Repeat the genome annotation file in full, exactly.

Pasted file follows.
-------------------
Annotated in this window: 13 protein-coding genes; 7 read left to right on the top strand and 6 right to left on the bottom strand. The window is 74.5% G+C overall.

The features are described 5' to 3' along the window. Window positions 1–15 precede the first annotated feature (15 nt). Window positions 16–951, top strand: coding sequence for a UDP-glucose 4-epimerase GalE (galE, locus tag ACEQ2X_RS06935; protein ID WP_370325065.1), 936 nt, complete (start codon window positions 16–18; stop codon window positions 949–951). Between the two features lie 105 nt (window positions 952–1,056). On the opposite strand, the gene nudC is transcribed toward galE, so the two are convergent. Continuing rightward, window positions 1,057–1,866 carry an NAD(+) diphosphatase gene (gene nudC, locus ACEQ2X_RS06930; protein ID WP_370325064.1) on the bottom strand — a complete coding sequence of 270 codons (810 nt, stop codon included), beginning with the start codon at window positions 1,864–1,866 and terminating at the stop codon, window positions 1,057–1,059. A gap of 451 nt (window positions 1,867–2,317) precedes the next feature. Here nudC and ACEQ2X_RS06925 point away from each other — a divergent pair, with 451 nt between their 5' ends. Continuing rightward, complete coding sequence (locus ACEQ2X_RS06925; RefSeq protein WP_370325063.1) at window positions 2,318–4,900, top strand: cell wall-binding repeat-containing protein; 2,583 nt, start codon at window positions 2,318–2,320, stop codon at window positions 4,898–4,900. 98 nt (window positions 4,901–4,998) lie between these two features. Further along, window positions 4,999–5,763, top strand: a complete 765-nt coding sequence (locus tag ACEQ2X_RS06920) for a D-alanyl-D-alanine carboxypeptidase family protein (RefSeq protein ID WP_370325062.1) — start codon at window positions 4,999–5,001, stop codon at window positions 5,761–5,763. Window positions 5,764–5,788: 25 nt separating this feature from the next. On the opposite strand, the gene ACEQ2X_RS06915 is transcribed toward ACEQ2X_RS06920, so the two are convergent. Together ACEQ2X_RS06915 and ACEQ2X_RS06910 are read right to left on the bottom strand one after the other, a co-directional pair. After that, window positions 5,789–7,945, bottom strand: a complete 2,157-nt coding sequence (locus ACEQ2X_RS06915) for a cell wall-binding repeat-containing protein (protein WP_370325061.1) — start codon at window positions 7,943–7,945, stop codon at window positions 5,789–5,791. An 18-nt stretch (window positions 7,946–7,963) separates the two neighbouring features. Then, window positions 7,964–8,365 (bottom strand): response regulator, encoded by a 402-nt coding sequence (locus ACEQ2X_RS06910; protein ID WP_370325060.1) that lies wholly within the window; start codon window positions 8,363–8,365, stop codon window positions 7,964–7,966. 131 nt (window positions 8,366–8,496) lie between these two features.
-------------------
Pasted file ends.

Annotated in this window: 13 protein-coding genes; 7 read left to right on the top strand and 6 right to left on the bottom strand. The window is 74.5% G+C overall.

The features are described 5' to 3' along the window. Window positions 1–15 precede the first annotated feature (15 nt). Window positions 16–951, top strand: coding sequence for a UDP-glucose 4-epimerase GalE (galE, locus tag ACEQ2X_RS06935; protein ID WP_370325065.1), 936 nt, complete (start codon window positions 16–18; stop codon window positions 949–951). Between the two features lie 105 nt (window positions 952–1,056). On the opposite strand, the gene nudC is transcribed toward galE, so the two are convergent. Continuing rightward, window positions 1,057–1,866 carry an NAD(+) diphosphatase gene (gene nudC, locus ACEQ2X_RS06930; protein ID WP_370325064.1) on the bottom strand — a complete coding sequence of 270 codons (810 nt, stop codon included), beginning with the start codon at window positions 1,864–1,866 and terminating at the stop codon, window positions 1,057–1,059. A gap of 451 nt (window positions 1,867–2,317) precedes the next feature. Here nudC and ACEQ2X_RS06925 point away from each other — a divergent pair, with 451 nt between their 5' ends. Continuing rightward, complete coding sequence (locus ACEQ2X_RS06925; RefSeq protein WP_370325063.1) at window positions 2,318–4,900, top strand: cell wall-binding repeat-containing protein; 2,583 nt, start codon at window positions 2,318–2,320, stop codon at window positions 4,898–4,900. 98 nt (window positions 4,901–4,998) lie between these two features. Further along, window positions 4,999–5,763, top strand: a complete 765-nt coding sequence (locus tag ACEQ2X_RS06920) for a D-alanyl-D-alanine carboxypeptidase family protein (RefSeq protein ID WP_370325062.1) — start codon at window positions 4,999–5,001, stop codon at window positions 5,761–5,763. Window positions 5,764–5,788: 25 nt separating this feature from the next. On the opposite strand, the gene ACEQ2X_RS06915 is transcribed toward ACEQ2X_RS06920, so the two are convergent. Together ACEQ2X_RS06915 and ACEQ2X_RS06910 are read right to left on the bottom strand one after the other, a co-directional pair. After that, window positions 5,789–7,945, bottom strand: a complete 2,157-nt coding sequence (locus ACEQ2X_RS06915) for a cell wall-binding repeat-containing protein (protein WP_370325061.1) — start codon at window positions 7,943–7,945, stop codon at window positions 5,789–5,791. An 18-nt stretch (window positions 7,946–7,963) separates the two neighbouring features. Then, window positions 7,964–8,365 (bottom strand): response regulator, encoded by a 402-nt coding sequence (locus ACEQ2X_RS06910; protein ID WP_370325060.1) that lies wholly within the window; start codon window positions 8,363–8,365, stop codon window positions 7,964–7,966. 131 nt (window positions 8,366–8,496) lie between these two features.